No less than 1.9 million people die annually from tobacco-induced heart disease, according to a new brief released by the World Health Organisation, World Heart Federation and the University of Newcastle Australia.
This report released on Tuesday ahead of World Heart Day to be marked on September 29 suggests that one in five of all deaths from heart disease results from smoking tobacco.
The reports also suggests that smokers are more likely to experience an acute cardiovascular event at a younger age than non-smokers.
Just a few cigarettes a day, occasional smoking or exposure to second-hand smoke, increase the risk of heart disease. But if tobacco users take immediate action and quit, then their risk of heart disease will decrease by 50% after one year of not smoking.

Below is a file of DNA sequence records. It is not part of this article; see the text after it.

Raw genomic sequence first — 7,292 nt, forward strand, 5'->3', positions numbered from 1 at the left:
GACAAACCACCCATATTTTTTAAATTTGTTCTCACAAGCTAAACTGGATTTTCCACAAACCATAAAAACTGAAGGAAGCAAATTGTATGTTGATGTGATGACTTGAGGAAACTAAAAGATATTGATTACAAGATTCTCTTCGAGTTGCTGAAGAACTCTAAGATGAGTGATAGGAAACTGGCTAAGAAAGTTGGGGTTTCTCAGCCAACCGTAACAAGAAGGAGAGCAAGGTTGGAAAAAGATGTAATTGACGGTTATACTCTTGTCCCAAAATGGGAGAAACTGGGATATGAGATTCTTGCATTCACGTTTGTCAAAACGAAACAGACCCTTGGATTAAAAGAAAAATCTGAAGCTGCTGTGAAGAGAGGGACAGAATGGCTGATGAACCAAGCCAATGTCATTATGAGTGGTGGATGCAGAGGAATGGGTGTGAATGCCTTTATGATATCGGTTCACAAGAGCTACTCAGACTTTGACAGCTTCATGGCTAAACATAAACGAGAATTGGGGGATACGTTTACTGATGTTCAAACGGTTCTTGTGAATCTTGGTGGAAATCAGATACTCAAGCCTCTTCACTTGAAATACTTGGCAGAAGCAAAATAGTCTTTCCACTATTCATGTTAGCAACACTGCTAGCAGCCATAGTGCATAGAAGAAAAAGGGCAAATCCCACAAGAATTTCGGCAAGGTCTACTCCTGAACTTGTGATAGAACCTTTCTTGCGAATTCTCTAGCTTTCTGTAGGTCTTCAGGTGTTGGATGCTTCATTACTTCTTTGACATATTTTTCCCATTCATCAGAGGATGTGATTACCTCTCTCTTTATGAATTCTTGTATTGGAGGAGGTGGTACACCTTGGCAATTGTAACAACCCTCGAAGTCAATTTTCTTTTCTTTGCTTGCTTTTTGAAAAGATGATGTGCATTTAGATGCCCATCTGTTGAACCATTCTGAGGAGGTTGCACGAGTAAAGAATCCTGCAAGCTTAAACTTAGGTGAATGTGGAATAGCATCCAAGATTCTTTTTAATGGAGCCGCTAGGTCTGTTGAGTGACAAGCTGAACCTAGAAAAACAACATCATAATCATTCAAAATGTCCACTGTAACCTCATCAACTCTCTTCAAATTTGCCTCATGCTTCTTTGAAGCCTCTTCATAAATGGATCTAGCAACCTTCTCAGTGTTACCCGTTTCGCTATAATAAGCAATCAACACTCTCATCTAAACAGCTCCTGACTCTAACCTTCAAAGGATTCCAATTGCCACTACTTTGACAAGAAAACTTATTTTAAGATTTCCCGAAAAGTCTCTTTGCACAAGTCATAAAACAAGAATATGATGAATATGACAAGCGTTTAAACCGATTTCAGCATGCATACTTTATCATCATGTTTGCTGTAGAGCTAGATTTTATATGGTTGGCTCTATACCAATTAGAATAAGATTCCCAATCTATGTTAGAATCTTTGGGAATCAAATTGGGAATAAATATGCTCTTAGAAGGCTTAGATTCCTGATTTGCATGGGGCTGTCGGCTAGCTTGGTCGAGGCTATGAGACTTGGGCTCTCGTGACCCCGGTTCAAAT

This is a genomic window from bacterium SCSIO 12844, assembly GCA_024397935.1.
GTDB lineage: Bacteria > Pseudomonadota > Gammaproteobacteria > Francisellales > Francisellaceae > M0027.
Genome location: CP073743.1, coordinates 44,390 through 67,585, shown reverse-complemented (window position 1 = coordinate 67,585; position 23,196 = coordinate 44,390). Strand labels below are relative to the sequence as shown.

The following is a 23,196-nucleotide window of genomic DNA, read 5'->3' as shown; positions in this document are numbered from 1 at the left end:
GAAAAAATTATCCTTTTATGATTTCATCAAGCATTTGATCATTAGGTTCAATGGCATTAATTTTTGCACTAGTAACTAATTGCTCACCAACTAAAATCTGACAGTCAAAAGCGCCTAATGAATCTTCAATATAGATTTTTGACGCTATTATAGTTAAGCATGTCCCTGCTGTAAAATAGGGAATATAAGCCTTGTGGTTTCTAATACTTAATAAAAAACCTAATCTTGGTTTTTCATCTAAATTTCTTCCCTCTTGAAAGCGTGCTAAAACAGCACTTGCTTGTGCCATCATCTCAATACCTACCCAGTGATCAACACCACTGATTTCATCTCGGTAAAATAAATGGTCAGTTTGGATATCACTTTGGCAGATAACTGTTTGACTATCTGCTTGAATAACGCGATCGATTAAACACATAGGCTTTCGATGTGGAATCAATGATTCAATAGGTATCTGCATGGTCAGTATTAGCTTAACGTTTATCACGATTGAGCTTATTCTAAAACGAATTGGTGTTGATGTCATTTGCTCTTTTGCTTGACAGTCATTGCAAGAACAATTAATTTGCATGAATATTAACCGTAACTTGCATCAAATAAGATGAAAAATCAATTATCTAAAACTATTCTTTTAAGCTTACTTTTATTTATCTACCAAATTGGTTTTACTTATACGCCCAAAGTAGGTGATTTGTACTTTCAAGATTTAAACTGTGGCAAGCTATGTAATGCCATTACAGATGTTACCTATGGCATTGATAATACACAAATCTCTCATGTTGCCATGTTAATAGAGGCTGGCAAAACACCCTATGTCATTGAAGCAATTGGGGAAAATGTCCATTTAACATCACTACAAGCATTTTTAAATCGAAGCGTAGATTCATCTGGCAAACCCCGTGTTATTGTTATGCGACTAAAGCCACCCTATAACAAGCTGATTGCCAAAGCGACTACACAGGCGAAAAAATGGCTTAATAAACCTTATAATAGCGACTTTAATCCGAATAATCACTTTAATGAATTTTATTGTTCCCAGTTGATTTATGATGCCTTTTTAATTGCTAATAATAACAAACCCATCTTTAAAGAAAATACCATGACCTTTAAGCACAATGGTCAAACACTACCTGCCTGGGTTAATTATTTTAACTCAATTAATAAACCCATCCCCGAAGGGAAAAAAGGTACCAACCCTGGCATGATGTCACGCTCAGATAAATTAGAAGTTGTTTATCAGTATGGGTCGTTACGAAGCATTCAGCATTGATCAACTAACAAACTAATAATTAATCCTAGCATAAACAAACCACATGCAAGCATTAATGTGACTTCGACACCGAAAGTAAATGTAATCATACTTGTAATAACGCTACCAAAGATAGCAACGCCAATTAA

“Given the current level of evidence on tobacco and cardiovascular health and the health benefits of quitting smoking, failing to offer cessation services to patients with heart disease could be considered clinical malpractice or negligence. Cardiology societies should train their members in smoking cessation, as well as to promote and even drive tobacco control advocacy efforts,” said Dr. Eduardo Bianco, Chair of the World Heart Federation Tobacco Expert Group.”
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